When people think of nonprofits, many people often think of organizations devoted to curing a disease or saving the environment. However, news organizations like the Nevada Independent and ProPublica are trying to “save” journalism by going completely digital and changing their structure to a nonprofit to avoid corruption from political stakeholders and owners.
With high levels of media distrust and fake news, nonprofit news paves the future for high quality, accessible news.
There are more nonprofit news organizations than some may think. According to a 2014 Pew Research Center study, “172 digital nonprofit news outlets that launched since 1987.” Since 2013, that number has only continued to grow.
This phenomena started making waves in 2008, when ProPublica, a Manhattan-based investigative journalism organization, changed its model from for-profit to nonprofit. According to the organization, the decision came about both because, “investigative journalism can require a great deal of time and labor to do well” and because, “in the best traditions of American journalism in the public service, we seek to stimulate positive change.”
ProPublica wanted investigative journalism done right, so they switched to the nonprofit model, giving them the ability to tackle risky investigative stories. This included adding a section to its website called “Investigations.” This page details the ongoing investigations that ProPublica is looking into, including on America’s Disappearing Workers Protections. Stories in this investigation include The Demolition of Worker’s Comp and Price Check: How Companies Value Body Parts.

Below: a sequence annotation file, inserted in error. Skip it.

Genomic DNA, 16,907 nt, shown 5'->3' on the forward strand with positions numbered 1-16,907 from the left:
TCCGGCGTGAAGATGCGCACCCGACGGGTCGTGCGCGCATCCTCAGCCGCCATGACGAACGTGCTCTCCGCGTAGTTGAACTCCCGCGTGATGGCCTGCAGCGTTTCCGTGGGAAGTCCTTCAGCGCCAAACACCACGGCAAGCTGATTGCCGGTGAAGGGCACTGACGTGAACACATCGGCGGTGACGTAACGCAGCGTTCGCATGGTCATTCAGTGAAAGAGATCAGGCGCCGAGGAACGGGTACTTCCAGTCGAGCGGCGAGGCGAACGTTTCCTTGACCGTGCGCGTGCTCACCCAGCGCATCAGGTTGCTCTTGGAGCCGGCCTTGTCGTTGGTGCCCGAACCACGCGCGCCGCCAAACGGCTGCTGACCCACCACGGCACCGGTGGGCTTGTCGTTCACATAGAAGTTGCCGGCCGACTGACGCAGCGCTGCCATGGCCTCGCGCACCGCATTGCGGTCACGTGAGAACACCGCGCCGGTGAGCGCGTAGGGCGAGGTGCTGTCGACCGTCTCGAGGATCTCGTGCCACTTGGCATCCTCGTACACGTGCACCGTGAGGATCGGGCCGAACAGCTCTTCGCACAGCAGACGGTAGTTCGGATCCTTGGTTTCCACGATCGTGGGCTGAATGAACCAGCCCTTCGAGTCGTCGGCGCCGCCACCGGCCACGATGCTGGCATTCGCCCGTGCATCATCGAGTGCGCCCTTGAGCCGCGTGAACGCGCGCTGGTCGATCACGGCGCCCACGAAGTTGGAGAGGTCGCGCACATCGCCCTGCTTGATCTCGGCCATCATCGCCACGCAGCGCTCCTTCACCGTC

Other organizations have formed to combat owner bias.
As a native of Nevada, I grew up with two for-profit newspaper choices: the Las Vegas Review Journal (which tended to be more conservative) and the Las Vegas Sun (which tended to be more liberal). However, in 2015, casino owner and known Republican mega-donor Sheldon Adelson financed the purchase the Las Vegas Review Journal in addition to four Israeli newspapers. Since then, the editor-in-chief has quit because the paper has reportedly become merely a way for Sheldon Adelson to, “advance [his] positions on Israel, (for) Internet gambling, (against) marijuana legalization and (against) unions.”
One person who decided that wasn’t acceptable was Jon Ralston, a well-known Nevada journalist with his own show on PBS. In the months after Adelson bought the Las Vegas Review Journal, Ralston was extremely critical of Adelson, calling the Review Journal “Adelson News.” A month later, PBS cut his show citing a lack of funding.
Ralston, undeterred, then founded The Nevada Independent, an online, nonprofit publication, “focused on truthful, transparent journalism and civic engagement and education” in January.
“Nonprofit news is the future of journalism,” Ralston said in an interview with MediaFile. “Presenting news in a deep and transparent way, with all donors disclosed, without fear or favor.”
But moving toward a nonprofit model isn’t just helping for well-known news organizations that are looking to report the real news without money serving as an influence on what to say.
This piece is published in MediaFile, an independent nonprofit organization, that gives college students and beyond a voice without the need for university bureaucracy. Nonprofit news not only benefits readers who gain knowledge when they read the articles, but also gives next-generation journalists a chance to have their voices heard.
If consumers supported nonprofit journalism in an era when newspapers make little money and are burdened with creating sensationalists stories just to sell, they could save journalism as we know it while keeping objective reporting alive.